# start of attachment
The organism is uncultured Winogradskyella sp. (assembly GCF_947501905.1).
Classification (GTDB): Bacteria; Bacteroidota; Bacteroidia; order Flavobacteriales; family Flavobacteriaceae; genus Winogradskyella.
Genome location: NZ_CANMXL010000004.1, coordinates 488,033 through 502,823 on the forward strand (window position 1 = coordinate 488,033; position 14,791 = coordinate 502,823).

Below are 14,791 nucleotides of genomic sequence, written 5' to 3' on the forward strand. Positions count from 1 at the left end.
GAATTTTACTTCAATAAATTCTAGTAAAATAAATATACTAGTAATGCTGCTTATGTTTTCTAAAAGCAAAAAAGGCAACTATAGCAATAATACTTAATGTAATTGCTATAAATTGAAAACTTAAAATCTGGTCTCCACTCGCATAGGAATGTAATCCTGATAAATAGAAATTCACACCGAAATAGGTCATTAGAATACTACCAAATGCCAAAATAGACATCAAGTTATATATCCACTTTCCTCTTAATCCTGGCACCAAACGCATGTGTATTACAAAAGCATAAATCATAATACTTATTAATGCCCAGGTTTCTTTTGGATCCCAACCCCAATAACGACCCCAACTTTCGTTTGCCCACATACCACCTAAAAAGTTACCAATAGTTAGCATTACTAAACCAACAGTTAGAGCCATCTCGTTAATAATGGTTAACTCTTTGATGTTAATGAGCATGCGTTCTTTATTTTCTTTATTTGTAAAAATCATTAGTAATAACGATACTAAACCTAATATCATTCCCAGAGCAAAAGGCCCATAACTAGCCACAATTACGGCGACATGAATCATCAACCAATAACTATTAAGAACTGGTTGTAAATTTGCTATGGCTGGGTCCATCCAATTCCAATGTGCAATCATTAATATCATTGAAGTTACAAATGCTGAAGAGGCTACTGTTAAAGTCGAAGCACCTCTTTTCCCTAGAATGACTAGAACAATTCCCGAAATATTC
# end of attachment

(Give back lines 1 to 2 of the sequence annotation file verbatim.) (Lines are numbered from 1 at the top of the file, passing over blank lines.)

The organism is uncultured Winogradskyella sp. (assembly GCF_947501905.1).
Classification (GTDB): Bacteria; Bacteroidota; Bacteroidia; order Flavobacteriales; family Flavobacteriaceae; genus Winogradskyella.